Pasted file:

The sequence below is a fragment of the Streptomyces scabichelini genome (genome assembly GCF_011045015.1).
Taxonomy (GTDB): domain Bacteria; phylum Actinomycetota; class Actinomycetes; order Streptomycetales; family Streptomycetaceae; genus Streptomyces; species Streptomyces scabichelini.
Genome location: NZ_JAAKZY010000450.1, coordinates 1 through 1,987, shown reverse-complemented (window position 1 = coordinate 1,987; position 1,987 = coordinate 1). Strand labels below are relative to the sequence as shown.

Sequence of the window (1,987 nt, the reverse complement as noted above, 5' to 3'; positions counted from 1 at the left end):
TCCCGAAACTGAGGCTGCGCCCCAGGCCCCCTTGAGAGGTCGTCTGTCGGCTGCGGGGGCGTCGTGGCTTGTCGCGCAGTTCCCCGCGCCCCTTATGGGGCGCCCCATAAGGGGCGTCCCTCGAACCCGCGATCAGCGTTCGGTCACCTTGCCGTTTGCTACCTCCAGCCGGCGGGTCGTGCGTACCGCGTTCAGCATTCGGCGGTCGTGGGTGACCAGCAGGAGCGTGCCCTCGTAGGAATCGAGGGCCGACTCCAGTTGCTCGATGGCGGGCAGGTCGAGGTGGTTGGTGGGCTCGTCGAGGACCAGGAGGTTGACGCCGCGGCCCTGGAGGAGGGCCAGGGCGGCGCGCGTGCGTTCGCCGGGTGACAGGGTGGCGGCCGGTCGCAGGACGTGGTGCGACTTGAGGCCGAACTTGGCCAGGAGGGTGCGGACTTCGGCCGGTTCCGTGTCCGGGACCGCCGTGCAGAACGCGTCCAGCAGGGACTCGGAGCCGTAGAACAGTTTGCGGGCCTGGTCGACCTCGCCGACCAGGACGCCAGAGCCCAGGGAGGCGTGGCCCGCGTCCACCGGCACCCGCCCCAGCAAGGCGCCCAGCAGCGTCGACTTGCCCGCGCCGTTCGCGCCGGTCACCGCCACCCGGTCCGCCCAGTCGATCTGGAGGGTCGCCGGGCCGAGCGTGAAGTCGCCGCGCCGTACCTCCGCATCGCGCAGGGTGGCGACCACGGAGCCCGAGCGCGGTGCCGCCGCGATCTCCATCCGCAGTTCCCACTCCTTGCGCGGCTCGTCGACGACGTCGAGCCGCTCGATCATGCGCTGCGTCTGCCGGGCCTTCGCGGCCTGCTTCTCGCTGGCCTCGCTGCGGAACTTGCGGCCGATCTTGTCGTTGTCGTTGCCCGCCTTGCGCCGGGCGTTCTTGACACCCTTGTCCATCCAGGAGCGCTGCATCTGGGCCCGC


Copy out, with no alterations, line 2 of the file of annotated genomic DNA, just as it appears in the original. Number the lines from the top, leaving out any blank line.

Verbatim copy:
Taxonomy (GTDB): domain Bacteria; phylum Actinomycetota; class Actinomycetes; order Streptomycetales; family Streptomycetaceae; genus Streptomyces; species Streptomyces scabichelini.